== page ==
From behind a peak, Kale spotted the dragon. There was fire building in its maw, and it was circling the hunter. With resolve, Kale drew his bow for the last time. The dragon dived at the man, and then hunter and prey locked eyes.

The hunter breathed out.

“Sir!” The squire burst into the warlord’s tent. All eyes fell on the young boy, just twelve years of age.

“Well?” The grizzled old general demanded. “Spit it out!”

“He grounded the dragon!”

OrdDiff’s Half Hour Challenge was submitted as part of last month’s theme, Chase. He’s done a remarkable job in building the tension in such a short piece, and we love it. Given the 12-year-old boy’s impressive performance – hunting a dragon, of all things – it was a sure shoe-in for this month’s content. If you enjoyed OrdDiff’s piece, you can check out his first published work for Inkblots, “Bronze Regrets“, at the link. 

The Bells of Campden

Written by Miss Smiley


Living, breathing bells? That’s horror, for sure. Image // Vladimer Shioshvili

Campden was a small province. It was peaceful. It was a sweet place – a place you’d want to raise your children. It was practically crime-free. A place you’d want to retire to and live out your life in. It was alive. It felt alive. There was none of this dead metal people tend to surround themselves in. The land breathed and danced. And then there were the bells.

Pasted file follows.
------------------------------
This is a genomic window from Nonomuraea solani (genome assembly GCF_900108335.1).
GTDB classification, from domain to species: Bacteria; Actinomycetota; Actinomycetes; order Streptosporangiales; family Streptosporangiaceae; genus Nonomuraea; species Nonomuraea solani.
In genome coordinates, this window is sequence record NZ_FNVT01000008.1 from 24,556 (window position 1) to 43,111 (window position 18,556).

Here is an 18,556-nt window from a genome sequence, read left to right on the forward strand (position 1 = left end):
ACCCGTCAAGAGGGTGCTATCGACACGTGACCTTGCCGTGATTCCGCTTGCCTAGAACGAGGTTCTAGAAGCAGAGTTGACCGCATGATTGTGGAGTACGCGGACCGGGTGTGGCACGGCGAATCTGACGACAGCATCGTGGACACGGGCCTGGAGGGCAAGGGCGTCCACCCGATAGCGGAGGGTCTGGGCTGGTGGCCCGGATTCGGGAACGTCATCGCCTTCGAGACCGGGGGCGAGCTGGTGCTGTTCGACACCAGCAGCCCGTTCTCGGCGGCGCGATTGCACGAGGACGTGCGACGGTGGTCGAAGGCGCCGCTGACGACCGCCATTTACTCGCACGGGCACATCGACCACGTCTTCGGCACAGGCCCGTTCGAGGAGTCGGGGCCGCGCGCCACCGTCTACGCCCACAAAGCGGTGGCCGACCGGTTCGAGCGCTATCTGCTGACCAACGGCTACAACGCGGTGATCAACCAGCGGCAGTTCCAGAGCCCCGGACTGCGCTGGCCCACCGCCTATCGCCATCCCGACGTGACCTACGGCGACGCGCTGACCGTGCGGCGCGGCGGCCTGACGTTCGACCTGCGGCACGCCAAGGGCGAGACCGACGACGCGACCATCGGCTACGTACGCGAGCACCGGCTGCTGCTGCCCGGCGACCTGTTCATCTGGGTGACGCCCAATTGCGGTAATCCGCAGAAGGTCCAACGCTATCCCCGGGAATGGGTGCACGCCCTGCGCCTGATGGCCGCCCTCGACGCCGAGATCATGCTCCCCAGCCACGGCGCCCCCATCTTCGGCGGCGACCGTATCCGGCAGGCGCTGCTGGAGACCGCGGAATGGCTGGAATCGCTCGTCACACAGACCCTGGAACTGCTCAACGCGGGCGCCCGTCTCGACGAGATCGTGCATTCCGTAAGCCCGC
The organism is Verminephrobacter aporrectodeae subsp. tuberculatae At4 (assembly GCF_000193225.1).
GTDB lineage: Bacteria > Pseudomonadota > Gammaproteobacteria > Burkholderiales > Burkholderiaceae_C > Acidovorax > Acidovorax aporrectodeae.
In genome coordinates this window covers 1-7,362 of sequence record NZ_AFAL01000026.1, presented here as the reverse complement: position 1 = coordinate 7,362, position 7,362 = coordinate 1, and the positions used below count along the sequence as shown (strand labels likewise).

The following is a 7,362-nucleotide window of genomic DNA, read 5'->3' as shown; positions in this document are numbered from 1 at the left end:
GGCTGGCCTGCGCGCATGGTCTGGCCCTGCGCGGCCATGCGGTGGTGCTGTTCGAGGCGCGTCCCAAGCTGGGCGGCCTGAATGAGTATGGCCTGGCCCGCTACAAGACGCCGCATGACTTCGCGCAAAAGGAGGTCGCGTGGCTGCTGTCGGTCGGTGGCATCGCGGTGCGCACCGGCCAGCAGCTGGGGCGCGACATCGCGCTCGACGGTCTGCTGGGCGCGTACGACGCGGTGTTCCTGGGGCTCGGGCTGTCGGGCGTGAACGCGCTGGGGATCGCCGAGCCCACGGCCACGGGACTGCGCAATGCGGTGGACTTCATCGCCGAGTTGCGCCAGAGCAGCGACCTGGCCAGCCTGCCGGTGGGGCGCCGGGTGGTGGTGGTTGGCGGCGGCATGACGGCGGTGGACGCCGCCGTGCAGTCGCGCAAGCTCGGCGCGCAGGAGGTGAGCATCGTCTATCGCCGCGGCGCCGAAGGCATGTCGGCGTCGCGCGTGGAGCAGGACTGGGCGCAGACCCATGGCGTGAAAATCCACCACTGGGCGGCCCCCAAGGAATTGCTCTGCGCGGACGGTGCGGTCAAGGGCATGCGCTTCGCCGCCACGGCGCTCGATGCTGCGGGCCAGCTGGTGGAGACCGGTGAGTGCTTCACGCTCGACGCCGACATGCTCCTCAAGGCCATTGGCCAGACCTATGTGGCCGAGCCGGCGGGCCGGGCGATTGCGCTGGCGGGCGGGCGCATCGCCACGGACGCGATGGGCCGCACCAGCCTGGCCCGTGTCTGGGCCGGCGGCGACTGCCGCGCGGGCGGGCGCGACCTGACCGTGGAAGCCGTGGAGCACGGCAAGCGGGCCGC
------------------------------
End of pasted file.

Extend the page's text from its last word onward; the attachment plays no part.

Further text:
To say that they rang would be an understatement. These bells didn’t just ring – they lived, they sang, each note a clear, precise, and weirdly organic sound. Their range spanned further than a normal church bell’s, their notes singing out whole provinces, calling them into church and court in the morning, ringing out long after they’d been struck.

If you believed the myths, the bells were alive. In back streets and behind closed doors, they whispered about them.

If a man was tried in court, he was tried before the bells. Mostly it was formality, they said. But every now and then, a bell would ring by itself during a trial. And that man was guilty – guilty as sin. The lawyers knew better than to speak for their client then. Once, a lawyer had protested and no one liked to talk about his story. That wasn’t the kind of thing you wanted your children to accidentally overhear, and who knew when they were listening?

It was worse to whisper about what happened to the guilty man, though. It was a story that each child heard, just once, when they were old enough. No one ever wanted to be told twice. No one ever needed to be told twice.

You see, the bells were alive. And everything that lives needs to eat.

Miss Smiley’s short story was submitted as part of a past HHC entry, with a Horror theme. It’s possibly more suited to October’s upcoming theme “fear”, but we liked it too much to consider leaving for too long. Besides the performance from the bells is particularly enthralling. If you liked Miss Smiley’s piece, and are utterly terrified of those bells, make sure you check out some of her other tales of sneaky horror, such as “Fetish” and “Rosebed“.